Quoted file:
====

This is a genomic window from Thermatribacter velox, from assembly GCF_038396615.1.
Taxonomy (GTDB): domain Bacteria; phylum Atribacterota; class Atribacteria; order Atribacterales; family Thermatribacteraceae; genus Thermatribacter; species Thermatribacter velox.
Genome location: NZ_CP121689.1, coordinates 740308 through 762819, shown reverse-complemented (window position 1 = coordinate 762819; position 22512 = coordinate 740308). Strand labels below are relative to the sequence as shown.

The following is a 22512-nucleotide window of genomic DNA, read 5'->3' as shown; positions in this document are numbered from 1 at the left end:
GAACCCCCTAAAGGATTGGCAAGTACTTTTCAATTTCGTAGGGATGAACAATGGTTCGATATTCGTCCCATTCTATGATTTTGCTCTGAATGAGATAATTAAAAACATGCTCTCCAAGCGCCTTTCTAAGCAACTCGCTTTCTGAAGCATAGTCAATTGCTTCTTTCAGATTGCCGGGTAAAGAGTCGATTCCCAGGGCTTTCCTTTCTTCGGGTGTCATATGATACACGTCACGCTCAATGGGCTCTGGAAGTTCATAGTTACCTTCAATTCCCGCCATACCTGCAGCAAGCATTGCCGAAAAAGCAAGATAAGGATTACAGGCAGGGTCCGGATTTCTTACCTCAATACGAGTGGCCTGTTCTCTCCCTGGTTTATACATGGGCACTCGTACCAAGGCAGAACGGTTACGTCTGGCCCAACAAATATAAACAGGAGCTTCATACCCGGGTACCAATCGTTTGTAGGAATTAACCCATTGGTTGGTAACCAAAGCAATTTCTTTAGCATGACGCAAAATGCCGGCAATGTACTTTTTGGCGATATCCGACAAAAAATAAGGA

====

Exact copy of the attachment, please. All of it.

This is a genomic window from Thermatribacter velox, from assembly GCF_038396615.1.
Taxonomy (GTDB): domain Bacteria; phylum Atribacterota; class Atribacteria; order Atribacterales; family Thermatribacteraceae; genus Thermatribacter; species Thermatribacter velox.
Genome location: NZ_CP121689.1, coordinates 740308 through 762819, shown reverse-complemented (window position 1 = coordinate 762819; position 22512 = coordinate 740308). Strand labels below are relative to the sequence as shown.

The following is a 22512-nucleotide window of genomic DNA, read 5'->3' as shown; positions in this document are numbered from 1 at the left end:
GAACCCCCTAAAGGATTGGCAAGTACTTTTCAATTTCGTAGGGATGAACAATGGTTCGATATTCGTCCCATTCTATGATTTTGCTCTGAATGAGATAATTAAAAACATGCTCTCCAAGCGCCTTTCTAAGCAACTCGCTTTCTGAAGCATAGTCAATTGCTTCTTTCAGATTGCCGGGTAAAGAGTCGATTCCCAGGGCTTTCCTTTCTTCGGGTGTCATATGATACACGTCACGCTCAATGGGCTCTGGAAGTTCATAGTTACCTTCAATTCCCGCCATACCTGCAGCAAGCATTGCCGAAAAAGCAAGATAAGGATTACAGGCAGGGTCCGGATTTCTTACCTCAATACGAGTGGCCTGTTCTCTCCCTGGTTTATACATGGGCACTCGTACCAAGGCAGAACGGTTACGTCTGGCCCAACAAATATAAACAGGAGCTTCATACCCGGGTACCAATCGTTTGTAGGAATTAACCCATTGGTTGGTAACCAAAGCAATTTCTTTAGCATGACGCAAAATGCCGGCAATGTACTTTTTGGCGATATCCGACAAAAAATAAGGA